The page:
IIAS Fellow in the spotlight: Rafael Abrão
IIAS Research Cluster: Global Asia 1 Sept 2020 – 30 Aug 2022
Home Institute: Federal University of ABC (UFABC), São Paolo, Brazil
The Belt and Road Initiative: challenges and opportunities to Latin America
It was a perfect moment to arrive in the Netherlands in September 2021. Considering that almost all Covid restrictions were gone, I was able to enjoy the end of the summer. I was born and raised in Brazil, and this is my first time working abroad and experiencing a new culture. Leiden is a lovely place, and I quickly fell in love with the city's historic centre and lifestyle. I have also explored local culture, visiting other cities such as Utrecht, Nieuwegein, Amsterdam, The Hague, and Rotterdam.
It feels like I'm taking a big step in my career. Having the opportunity to conduct my research in a diverse work environment such as IIAS is, of course, the most valuable point in this first international experience that I am having. If you wonder what brought an Afro-Latino Brazilian researcher to Asian Studies, it is pretty straightforward. The geopolitical interactions between Asia and Latin America are usually underestimated, which caught my attention in the first place. Most Asia researchers tend to look to other regions, thereby neglecting the relevance of China to Latin America and Latin America to China. My research at IIAS aims to partially cover this gap, at least where it concerns China's Belt and Road Initiative (BRI). The BRI is an effort to consolidate China's influence in Asia, Africa, Europe, and, more recently, also Latin America. China has advanced its presence in the region through investments, financing, and expanding its companies' activities. Since 2018, Latin American countries have been officially invited to join the initiative, and Chinese officials have labelled the region as a natural extension of the BRI. My project looks at the challenges and opportunities of the BRI to Latin America under the guidance of Prof. Mehdi Parvizi Amineh, who is the coordinator of one of the BRI projects at IIAS.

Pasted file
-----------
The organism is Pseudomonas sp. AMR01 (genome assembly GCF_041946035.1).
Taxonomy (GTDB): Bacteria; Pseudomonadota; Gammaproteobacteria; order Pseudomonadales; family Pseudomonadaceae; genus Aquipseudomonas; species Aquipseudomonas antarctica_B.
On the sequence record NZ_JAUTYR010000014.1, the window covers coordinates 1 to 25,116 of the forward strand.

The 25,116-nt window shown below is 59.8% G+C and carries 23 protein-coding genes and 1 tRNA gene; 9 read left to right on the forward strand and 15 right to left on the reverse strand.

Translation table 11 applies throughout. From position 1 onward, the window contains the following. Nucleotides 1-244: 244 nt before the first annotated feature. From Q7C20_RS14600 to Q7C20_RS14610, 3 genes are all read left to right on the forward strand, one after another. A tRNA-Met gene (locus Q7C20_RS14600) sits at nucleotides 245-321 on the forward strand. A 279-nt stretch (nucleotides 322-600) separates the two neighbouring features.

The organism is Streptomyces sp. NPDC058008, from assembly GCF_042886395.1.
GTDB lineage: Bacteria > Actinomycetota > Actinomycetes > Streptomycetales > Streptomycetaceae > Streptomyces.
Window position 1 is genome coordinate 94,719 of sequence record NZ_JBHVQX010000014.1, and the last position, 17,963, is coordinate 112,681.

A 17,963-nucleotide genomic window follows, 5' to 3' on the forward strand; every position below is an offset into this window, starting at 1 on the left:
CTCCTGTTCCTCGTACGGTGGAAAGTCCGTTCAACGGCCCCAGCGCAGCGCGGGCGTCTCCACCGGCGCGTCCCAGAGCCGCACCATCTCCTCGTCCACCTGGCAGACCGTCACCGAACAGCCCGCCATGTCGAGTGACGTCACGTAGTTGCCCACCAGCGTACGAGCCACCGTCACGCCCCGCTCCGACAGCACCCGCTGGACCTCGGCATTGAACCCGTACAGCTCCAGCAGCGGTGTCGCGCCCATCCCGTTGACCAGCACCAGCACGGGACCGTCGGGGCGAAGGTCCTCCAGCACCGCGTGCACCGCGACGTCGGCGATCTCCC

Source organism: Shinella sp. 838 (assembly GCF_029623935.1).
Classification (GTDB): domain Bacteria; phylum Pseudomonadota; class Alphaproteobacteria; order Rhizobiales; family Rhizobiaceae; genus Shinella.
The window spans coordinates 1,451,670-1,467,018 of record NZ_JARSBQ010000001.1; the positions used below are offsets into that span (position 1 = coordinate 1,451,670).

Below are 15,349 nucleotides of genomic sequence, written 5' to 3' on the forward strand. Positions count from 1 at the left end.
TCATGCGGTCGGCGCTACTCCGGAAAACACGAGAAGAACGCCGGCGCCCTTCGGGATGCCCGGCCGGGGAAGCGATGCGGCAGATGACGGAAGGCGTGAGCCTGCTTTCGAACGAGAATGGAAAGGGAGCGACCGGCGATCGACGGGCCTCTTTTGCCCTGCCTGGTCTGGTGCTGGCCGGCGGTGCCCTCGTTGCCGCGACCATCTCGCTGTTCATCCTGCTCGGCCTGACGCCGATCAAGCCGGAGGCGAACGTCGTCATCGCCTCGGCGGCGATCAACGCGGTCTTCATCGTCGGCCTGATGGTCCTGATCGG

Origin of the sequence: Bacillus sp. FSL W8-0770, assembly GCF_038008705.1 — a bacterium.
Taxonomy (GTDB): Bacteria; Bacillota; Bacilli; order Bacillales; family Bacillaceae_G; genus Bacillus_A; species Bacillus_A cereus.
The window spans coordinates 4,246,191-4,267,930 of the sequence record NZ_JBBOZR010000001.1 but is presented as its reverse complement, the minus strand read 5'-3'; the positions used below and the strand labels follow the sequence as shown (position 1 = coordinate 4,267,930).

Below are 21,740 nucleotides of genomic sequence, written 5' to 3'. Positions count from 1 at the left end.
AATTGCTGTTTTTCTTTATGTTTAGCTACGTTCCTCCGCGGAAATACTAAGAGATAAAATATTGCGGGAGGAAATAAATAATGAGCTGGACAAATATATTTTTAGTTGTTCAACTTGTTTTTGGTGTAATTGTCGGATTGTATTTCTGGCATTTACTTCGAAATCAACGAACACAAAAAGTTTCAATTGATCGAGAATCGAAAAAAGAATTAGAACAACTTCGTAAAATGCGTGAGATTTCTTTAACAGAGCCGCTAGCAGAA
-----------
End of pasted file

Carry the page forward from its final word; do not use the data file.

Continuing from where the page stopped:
Here, in Leiden, I have the chance to discuss and widen my perspectives by interacting with other researchers and discovering a wide range of new sources. I plan to use the IIAS and Leiden University facilities, including the Asian Studies collection at the library, to expand my knowledge of China. Getting in touch with other investigators based in the Netherlands is also part of the plan—not only from Asian Studies but also from the Department of Latin American Studies at Leiden University and other institutions. During my stay, I hope to contribute to the academic and cultural environment of IIAS by adding a Latin American flavour.